“Three Lines Of Defence” Model: A Benchmark For Future Regulatory Guidance
The board is responsible for the oversight of the company’s risk management and control framework. Everyone in the company plays a role in effectively managing risks, but the primary responsibility for risk management and control is delegated to the appropriate management level within the company. The CEO and the CFO have the final responsibility to the board for the risk management and control
To fulfill these duties effectively, they seek assurance from various sources within the organisation. FERMA and ECIIA support the “three lines of defence” model as a benchmark for future regulatory guidance. See below for details of the model.
(Three Lines Of Defence Model)
As a first line of defence
Operational management has ownership, responsibility and accountability for assessing, controlling and mitigating risks together with maintaining effective internal controls.
As a second line of defence
The risk management function facilitates and monitors the implementation of effective risk management practices by operational management and assists the risk owners in defining the target risk exposure and reporting adequate risk related information through the organisation.
In addition to the centralised risk management function, and as part of this second line of defence, some organisations have established a separate compliance function to monitor compliance risks, i.e. risks of non-conformity with applicable laws and regulations as well as internal regulations (including fraud). In this capacity, the compliance function reports directly to senior management.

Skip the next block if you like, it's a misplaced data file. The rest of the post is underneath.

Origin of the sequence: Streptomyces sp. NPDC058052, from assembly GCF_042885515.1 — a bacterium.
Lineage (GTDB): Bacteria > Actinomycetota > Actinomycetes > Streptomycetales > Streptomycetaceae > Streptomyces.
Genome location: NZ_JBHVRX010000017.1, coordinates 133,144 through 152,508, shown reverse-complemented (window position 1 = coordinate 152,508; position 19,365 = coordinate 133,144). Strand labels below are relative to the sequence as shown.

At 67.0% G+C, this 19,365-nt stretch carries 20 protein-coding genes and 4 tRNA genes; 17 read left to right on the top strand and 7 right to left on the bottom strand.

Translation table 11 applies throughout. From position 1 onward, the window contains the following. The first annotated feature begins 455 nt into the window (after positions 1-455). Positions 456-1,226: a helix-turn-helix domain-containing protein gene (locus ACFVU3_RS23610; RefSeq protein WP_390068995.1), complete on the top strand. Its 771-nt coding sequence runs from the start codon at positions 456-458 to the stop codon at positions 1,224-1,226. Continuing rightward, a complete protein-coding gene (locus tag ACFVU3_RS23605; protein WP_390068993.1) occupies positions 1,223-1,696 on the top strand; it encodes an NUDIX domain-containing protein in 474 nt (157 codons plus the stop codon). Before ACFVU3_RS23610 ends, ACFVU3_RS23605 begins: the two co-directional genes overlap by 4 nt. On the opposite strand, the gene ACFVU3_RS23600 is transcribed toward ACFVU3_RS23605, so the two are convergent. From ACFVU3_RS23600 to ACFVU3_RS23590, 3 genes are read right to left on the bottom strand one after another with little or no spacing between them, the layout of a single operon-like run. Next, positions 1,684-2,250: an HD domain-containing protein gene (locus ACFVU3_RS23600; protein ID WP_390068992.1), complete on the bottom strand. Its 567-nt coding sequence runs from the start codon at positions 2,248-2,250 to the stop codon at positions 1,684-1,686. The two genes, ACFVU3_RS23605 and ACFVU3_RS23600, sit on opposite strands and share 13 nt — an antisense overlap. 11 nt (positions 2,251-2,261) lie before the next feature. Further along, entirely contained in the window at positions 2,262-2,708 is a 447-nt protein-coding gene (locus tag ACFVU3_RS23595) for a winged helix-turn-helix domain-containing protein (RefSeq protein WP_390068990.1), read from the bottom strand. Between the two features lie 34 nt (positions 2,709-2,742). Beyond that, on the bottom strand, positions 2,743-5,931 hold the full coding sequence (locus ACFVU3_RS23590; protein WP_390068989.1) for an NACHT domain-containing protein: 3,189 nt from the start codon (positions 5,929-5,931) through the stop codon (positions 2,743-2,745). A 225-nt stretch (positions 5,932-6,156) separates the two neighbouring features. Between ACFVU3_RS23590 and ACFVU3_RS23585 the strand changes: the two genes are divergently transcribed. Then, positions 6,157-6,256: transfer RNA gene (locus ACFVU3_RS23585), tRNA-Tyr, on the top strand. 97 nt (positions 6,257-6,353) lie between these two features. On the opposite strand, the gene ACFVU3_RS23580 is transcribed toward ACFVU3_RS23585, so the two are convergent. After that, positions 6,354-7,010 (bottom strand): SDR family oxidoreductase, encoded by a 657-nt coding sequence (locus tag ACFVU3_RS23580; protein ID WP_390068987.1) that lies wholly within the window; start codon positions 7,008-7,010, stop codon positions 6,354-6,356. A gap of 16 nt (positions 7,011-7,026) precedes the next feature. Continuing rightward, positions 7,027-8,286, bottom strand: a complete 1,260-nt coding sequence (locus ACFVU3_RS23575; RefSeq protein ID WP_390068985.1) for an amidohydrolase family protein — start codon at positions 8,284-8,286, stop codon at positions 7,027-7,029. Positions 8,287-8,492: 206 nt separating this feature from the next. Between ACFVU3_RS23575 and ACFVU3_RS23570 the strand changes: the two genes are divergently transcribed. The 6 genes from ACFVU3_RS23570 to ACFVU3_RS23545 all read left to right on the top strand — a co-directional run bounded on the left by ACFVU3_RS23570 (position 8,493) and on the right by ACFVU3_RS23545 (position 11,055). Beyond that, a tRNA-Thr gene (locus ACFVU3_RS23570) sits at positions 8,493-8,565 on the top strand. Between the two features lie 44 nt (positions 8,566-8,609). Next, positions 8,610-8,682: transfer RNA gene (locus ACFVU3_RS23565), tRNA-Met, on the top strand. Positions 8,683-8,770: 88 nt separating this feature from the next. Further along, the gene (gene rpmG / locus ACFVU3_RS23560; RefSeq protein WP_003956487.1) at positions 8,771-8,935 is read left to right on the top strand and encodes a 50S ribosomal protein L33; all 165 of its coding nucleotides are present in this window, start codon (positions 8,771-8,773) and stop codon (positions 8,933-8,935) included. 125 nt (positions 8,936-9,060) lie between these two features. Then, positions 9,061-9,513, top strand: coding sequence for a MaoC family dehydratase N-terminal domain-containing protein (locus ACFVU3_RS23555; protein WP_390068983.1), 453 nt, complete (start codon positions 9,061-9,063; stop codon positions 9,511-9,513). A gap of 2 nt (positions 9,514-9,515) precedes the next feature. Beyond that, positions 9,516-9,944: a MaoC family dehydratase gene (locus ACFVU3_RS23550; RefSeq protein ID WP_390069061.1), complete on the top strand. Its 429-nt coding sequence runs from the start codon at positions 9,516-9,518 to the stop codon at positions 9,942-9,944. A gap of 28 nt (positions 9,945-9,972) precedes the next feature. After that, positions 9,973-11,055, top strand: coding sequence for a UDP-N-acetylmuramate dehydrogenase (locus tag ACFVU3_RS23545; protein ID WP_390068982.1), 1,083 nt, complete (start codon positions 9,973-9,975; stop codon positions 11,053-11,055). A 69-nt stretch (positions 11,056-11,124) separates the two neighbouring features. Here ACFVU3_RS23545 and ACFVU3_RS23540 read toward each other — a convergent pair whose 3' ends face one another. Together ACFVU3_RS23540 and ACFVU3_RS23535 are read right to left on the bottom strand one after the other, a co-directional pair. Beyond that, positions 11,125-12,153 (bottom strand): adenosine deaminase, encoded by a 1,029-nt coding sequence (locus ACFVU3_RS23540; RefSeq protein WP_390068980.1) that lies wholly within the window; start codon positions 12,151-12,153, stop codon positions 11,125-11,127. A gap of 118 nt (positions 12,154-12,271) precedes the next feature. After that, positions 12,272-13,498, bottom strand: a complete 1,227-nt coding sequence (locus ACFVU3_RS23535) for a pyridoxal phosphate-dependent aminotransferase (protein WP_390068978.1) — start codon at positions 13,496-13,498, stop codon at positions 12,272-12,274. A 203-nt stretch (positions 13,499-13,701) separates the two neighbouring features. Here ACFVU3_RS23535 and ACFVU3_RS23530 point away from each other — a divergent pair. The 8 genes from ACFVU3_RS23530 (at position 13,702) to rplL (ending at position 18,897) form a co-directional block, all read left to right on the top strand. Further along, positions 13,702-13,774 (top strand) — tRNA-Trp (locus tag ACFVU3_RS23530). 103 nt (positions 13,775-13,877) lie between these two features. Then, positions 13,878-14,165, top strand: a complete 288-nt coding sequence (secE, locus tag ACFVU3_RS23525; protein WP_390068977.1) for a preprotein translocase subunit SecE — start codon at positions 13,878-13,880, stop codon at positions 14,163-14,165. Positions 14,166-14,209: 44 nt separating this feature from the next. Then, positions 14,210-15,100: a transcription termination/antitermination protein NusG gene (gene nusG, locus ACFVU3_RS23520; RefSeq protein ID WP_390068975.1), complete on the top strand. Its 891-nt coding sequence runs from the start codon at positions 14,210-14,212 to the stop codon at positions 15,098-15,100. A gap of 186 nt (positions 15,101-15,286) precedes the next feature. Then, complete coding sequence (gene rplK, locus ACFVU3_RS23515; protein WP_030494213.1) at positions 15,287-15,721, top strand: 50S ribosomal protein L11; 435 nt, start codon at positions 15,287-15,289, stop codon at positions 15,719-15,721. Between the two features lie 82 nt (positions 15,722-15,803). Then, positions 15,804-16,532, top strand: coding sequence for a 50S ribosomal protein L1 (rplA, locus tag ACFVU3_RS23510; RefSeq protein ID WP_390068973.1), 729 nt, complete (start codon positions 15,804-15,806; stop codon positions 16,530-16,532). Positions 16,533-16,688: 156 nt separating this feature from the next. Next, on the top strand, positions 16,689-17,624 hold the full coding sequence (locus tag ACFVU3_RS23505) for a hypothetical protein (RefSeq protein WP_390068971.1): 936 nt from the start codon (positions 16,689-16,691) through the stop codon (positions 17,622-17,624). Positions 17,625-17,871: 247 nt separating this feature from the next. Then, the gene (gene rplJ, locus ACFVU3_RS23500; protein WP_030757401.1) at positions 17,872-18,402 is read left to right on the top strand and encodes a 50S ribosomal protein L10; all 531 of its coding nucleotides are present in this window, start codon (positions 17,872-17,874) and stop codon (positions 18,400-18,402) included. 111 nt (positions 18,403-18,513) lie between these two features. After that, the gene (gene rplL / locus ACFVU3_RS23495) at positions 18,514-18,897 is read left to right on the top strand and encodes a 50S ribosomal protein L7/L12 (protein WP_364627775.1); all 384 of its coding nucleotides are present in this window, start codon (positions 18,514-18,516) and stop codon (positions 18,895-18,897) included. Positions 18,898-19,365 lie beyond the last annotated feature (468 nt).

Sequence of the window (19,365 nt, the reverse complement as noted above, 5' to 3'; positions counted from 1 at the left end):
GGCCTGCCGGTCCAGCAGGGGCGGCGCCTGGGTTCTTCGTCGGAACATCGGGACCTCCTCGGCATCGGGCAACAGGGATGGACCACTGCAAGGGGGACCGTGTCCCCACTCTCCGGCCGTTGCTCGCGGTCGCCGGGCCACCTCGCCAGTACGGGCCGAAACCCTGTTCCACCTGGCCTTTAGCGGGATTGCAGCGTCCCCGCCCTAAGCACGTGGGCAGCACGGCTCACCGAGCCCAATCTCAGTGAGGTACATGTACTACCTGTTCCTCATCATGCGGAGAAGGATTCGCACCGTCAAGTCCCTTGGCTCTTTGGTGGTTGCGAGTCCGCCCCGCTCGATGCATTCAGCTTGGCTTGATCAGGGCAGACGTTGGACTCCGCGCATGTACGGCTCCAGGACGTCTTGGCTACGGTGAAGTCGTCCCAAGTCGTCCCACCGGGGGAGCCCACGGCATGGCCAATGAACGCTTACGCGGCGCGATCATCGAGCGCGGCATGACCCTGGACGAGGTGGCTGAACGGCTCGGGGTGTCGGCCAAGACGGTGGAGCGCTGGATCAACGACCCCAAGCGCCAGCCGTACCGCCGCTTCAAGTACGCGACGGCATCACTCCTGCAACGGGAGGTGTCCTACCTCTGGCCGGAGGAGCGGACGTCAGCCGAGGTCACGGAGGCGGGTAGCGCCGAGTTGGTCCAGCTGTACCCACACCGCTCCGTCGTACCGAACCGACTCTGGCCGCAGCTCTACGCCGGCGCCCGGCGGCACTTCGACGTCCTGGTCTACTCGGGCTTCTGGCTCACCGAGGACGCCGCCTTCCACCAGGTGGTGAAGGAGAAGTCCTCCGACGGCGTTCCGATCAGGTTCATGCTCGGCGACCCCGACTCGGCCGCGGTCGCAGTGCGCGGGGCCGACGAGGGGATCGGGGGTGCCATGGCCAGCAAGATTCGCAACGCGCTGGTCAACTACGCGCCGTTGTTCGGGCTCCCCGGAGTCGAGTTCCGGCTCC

Other specific monitoring functions may include health & safety, supply chain, environmental and quality functions.
As a third line of defence
The internal audit function will, through a risk based approach, provide assurance to the organsation’s board and senior management, on how effectively the organisation assesses and manages its risks, including the manner in which the first and second lines of defence operate. This assurance task covers all elements of an organisation’s risk management framework, i.e. risk identification, risk assessment and response to communication of risk related information (throughout the organisation and to senior management and the board).
External auditing can be considered as a fourth line of defence, providing assurance to the organisation’s shareholders, board and senior management regarding the true and fair view of the organisation’s financial statements. However, given the specific scope and objectives of their mission, the risk information gathered by external auditors is limited to financial reporting risks only and does not include the way senior management and the board are managing/monitoring (strategic/operational/ compliance) enterprise-wide risks, and for which the risk management and internal audit functions respectively provide monitoring and assurance.
ECIIA/FERMA guidance on the 8th EU Company Law Directive, Article 41.
(ECIIA-European Confederation of Institutes of Internal Auditing)
(FERMA-Federation of European Risk Management Associations)